The American story is told in Obama's DNA and the Democrat's story is told in this photo. Tuesday was a big night in the strange and ugly world of American politics. After months of agonizing and pontificating the results of the North Carolina and Indiana Democratic primaries forced the media to realize that Hillary Clinton has an impossible path to her party's nomination. MSNBC newspaper-clipper Tim Russert bugged his eyes out, grinned devilishly, and proclaimed, "We now know who the Democratic nominee will be." You can check out the clip on Youtube if you ever wanted to see what a Claymation potato-man might look like when it talks.

In rational reality this whole thing was sewed up by Clinton's rival, Barack Obama, around the time of his 80th consecutive landslide victory in the primary. Russert and the rest live in a different world of their own creation, where numbers and objective facts are heard, processed, and then subjected to a de-factifying process. The end result is election coverage that resembles an Appalachian storyteller's yarn about Ol' Punkin Seed, told by the side of a dusty road to a group of kids in threadbare overalls.

"...'evah seence, any fool what gone and fished in Ol' Whiteladee Holler say he feel the cold hands o' Hillary Clinton grabbin' at his legs."

Whatever hellish nightmarescape inhabits Russert's roast beefy brain has finally collided with objective reality like a guy on bad acid seeing the hug worm turn into the Eighth Avenue Local train one second too late. Russert wrote the permission slip for the rest of America to finally stop pretending this bullshit is still going on, freeing us up to talk about a completely different set of bullshit: the General Election.

Now that this thing has moved on after only nine or ten years of primaries we can finally indulge in a little vice presidential speculation. Let's take a look at four possible VP contenders that have to be near the top of any short list for Barack Obama.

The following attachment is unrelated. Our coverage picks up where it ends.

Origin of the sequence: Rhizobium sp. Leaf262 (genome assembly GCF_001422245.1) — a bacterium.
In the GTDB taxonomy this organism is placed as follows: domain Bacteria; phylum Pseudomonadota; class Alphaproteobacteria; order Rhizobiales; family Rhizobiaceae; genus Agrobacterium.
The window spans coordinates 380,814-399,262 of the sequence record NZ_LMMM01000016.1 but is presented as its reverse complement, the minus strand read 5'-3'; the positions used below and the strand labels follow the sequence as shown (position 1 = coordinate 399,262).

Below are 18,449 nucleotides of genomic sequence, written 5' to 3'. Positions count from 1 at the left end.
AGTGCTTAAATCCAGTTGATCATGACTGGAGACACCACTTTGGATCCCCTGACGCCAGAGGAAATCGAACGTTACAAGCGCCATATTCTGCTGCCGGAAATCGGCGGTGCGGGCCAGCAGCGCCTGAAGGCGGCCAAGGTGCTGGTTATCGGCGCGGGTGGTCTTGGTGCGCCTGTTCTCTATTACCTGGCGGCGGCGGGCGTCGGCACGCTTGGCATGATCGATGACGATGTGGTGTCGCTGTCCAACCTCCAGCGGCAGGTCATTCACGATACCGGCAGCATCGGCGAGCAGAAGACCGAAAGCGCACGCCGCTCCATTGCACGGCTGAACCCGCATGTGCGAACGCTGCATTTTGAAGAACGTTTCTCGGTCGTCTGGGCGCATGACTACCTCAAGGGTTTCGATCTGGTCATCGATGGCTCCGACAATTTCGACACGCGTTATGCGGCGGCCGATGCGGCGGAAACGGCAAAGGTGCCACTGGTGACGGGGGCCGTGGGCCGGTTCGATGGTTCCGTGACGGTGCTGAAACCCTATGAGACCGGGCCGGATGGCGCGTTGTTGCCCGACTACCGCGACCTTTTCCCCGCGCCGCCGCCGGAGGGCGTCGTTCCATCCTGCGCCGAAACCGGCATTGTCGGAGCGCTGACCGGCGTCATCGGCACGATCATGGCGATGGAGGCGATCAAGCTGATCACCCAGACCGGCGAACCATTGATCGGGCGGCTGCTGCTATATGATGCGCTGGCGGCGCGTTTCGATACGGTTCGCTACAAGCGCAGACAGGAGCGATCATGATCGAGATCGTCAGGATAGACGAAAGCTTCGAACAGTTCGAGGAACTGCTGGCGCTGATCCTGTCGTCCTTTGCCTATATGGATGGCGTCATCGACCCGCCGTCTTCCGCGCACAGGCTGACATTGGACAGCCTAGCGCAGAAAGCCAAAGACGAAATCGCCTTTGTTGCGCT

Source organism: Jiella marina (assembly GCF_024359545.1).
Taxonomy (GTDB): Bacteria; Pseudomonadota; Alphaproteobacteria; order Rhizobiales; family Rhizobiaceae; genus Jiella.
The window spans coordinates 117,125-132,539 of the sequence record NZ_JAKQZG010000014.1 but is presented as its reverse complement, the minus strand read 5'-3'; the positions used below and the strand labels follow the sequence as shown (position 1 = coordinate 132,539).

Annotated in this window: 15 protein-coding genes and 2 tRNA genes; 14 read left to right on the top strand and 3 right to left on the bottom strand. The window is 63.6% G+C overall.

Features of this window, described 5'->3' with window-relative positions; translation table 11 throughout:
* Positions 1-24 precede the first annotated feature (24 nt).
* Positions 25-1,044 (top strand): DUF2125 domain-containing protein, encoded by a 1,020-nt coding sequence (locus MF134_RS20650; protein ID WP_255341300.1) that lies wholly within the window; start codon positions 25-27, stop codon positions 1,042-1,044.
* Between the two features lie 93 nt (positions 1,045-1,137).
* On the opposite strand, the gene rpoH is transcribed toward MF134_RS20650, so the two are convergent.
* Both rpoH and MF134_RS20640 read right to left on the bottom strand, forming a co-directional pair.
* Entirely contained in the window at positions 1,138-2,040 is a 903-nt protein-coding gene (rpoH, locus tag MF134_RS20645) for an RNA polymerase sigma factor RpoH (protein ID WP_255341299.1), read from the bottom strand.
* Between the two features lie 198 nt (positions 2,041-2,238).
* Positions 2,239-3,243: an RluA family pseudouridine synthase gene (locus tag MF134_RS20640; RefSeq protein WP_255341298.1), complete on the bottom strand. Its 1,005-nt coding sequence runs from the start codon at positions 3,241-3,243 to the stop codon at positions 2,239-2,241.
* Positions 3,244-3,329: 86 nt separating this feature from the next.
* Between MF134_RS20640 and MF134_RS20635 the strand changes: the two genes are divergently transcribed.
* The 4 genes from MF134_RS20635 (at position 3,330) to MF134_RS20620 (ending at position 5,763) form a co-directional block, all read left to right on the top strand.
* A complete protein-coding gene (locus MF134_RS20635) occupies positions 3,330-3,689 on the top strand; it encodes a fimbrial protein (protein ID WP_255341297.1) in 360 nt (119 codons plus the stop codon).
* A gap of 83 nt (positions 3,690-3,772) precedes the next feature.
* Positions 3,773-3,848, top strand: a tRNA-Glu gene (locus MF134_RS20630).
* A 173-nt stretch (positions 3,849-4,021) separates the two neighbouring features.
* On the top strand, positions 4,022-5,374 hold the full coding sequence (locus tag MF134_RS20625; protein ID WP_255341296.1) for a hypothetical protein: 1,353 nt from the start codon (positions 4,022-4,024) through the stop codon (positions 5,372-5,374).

Brian Schweitzer



Montana Governor and genuine hayseed Brian Schweitzer is an example of one of the New Democrats springing up in unexpected places. Like Jim Webb (another VP potential), you take a dash of pandering to Republican issues, add a healthy portion of folksy common sense, and then inject the rocket fuel of George W. Bush's staggering fuckupedness. Even the sort of people who buy their pets at Wal-Mart vote for guys like Schweitzer.

Pros: This guy is so red state he could be selling pickup trucks on TV whenever he leaves politics. He's so white and inoffensively friendly his family looks like a postcard sent from a vacation to a Thomas Kinkade painting. Whatever he's doing in Montana is working. He has the highest approval rating of any governor in the country.

Cons: Those approval ratings are in Montana, a state that awards a whopping three electoral votes. You could find that many electoral votes in the cushions of a couch in Florida or Ohio. His "regular white people" appeal could help in the short term, but remember: Obama was raised by a single mom on food stamps, married a woman from a South Side Chicago working class family, just paid off his student loans and he is now considered the most elitist and out of touch of three candidates. Anyone's real image can be reinvented.

Kathleen Sebelius



If Obama wants to try to scoop up some of Clinton's pesky white lady demographic without sharing the ticket with the woman responsible for his back full of knives he could hardly do better than Kansas Governor Kathleen Sebelius. Sebelius is a very rare and precious thing: a female democratic governor of a red state.

Pros: She's a rising star of the party and has the potential for a presidential bid of her own without the help of Obama. He would be doing everyone involved a favor by scooping her up onto the ticket before the political stage turns her into a pressure-cooked diamond of hatred like Clinton. For being 60 Sebelius is sort of a hottie and could someday spawn a popular GILF Hunter website. She also doesn't make that terrifying harlequin face whenever she sees a crowd applauding that makes Hillary's arrival on stage at a rally seem like a third act monster reveal.

Cons: Based on her soporific performance doing the Democratic rebuttal to Bush's final State of the Union she is unlikely to be faced with a lot of applauding crowds unless Obama is within ten feet. She may do well in debates and town halls, but she'd be lucky to fill a rally in a prison cafeteria.

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